For me the biggest problem though is that it isn’t available when using emacsclient. Fortunately, as previously mentioned the Emacs Server protocol allows for far more than just instructions to open a file. Indeed, my solution to the problem revolves around the use of --eval option:

#!/usr/bin/perl

use strict;
use warnings;

my @args = @ARGV;
if (!@args) {
	my $data;
	$data = join '', <STDIN>;
	$data =~ s/\\/\\\\/g;
	$data =~ s/"/\\"/g;
	$data = <<ELISP;
(let ((buf (generate-new-buffer "*stdin*")))
  (switch-to-buffer buf)
  (insert "$data")
  (goto-char (point-min))
  (x-focus-frame nil)
  (buffer-name buf))
ELISP
	@args = ('-e', $data);
}

exec 'emacsclient', @args;
die "emacsclient: $!\n";

People allergic to Perl may find this Python version more palatable:

Emacs remote file editing over SSHFS

Posted by Michał ‘mina86’ Nazarewicz on 14th of February 2021

Previous article described how to use emacsclient inside of an SSH session. While the solution mentioned there relied on TRAMP, I’ve confessed that it isn’t what I’m actually using. From my experience, TRAMP doesn’t cache as much information as it could and as a result some operations are needlessly slow. For example, delay of find-file prompt completion is noticeable when working over connections with latency in the range of tens of milliseconds or more. Because for a long while I’d been working on a workstation ‘in the cloud’ in a data centre in another country, I’ve built my setup based on SSHFS instead.

It is important to note that TRAMP has myriad of features which won’t be available with this alternative approach. Most notably, it transparently routes shell commands executed from Emacs through SSH which often results in much faster execution than trying to do the same thing over SSHFS. grep command in particular will avoid copying entire files over network when done through TRAMP.

Depending on one’s workflow, either TRAMP-based or SSHFS-based solution may be preferred. If you are happy with TRAMP’s performance or rely on some of its feature, there’s no reason to switch. Otherwise, you might want to try an alternative approach described below.

Greyscale, you might be doing it wrong

Posted by Michał ‘mina86’ Nazarewicz on 7th of February 2021

While working on ansi_colours crate I’ve learned about colour spaces more than I’ve ever thought I would. One of the things were intricacies of greyscale. Or rather not greyscale itself but conversion from sRGB. ‘How hard can it be?’ one might ask following it up with a helpful suggestion to, ‘just sum all components and divide by three!’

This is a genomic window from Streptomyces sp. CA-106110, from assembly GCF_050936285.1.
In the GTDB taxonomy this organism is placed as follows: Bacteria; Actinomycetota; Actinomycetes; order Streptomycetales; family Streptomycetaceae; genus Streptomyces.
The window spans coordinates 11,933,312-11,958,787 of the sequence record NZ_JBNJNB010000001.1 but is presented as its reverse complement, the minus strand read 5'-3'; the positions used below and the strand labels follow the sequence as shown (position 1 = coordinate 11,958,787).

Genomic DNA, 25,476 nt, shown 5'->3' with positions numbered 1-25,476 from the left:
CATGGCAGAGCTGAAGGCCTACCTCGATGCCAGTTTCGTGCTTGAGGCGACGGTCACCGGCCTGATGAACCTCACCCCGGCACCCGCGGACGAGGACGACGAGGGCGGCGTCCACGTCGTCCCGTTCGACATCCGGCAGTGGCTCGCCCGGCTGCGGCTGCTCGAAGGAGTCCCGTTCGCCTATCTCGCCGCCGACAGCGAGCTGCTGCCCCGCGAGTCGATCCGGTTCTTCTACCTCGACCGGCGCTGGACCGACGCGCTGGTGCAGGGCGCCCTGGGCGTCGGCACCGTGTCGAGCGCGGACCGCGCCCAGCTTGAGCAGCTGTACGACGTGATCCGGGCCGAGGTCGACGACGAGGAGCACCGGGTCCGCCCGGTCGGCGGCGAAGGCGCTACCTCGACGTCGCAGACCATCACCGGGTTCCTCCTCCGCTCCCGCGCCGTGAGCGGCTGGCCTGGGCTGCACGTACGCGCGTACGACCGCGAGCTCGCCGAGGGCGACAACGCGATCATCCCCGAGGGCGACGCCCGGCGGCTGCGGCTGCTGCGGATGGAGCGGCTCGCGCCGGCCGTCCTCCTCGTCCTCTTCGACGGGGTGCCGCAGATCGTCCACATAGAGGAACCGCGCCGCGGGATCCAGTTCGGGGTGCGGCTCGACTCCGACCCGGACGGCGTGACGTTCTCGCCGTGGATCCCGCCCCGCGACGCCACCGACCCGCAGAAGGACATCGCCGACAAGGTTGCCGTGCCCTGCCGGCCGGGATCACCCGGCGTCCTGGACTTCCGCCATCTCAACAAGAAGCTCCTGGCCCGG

Taking an arithmetic mean of red, green and blue coordinates is an often mentioned method. Inaccuracy of the method is usually acknowledged and justified by its simplicity and speed. That’s a fair trade-off except that equally simple and fast algorithms which are noticeably more accurate exist. One such method it is built on an observation that green contributes the most to the perceived brightens of a colour. The formula is (r + 2g + b) / 4 and it increases accuracy of the calculation by taking green channel twice and speed by changing division operation into a bit shift. But that’s not all. Even if speed is an important factor, there are better algorithms.

TL;DR

fn grey_from_rgb_avg_32bit(r: u8, g: u8, b: u8) -> u8 {
    let y = 3567664 * r as u32 + 11998547 * g as u32 + 1211005 * b as u32;
    ((y + (1 << 23)) >> 24) as u8
}

The above implements the best algorithm for converting sRGB into greyscale if speed and simplicity is main concern. It does not involve gamma thus forgoes most complicated and time-consuming arithmetic. It’s much more precise and as fast as arithmetic mean.

That’s hardly the end of the story though as slightly more complicated methods can increase accuracy much more.

Emacs remote file editing over TRAMP

Posted by Michał ‘mina86’ Nazarewicz on 31st of January 2021

I often develop software on remote machines; logged in via SSH to a workstation where all source code reside. In those situations, I like to have things work the same way regardless of which host I’m on. Since more often than not I open files from shell rather than from within my editor, this in particular means having the same command opening files in Emacs available on all computers. emacsclient filename works locally but gets a bit tricky over SSH.

Running Emacs in a terminal is of course possible, but graphical interface provides minor benefits which I like to keep. X forwarding is another option but gets sluggish over high-latency connections. And besides, having multiple Emacs instance running (one local and one remote) is not the way.

Fortunately, by utilising SSH remote forwarding, Emacs can be configured to edit remote files and accept server commands from within an SSH session. Herein I will describe how to accomplish that.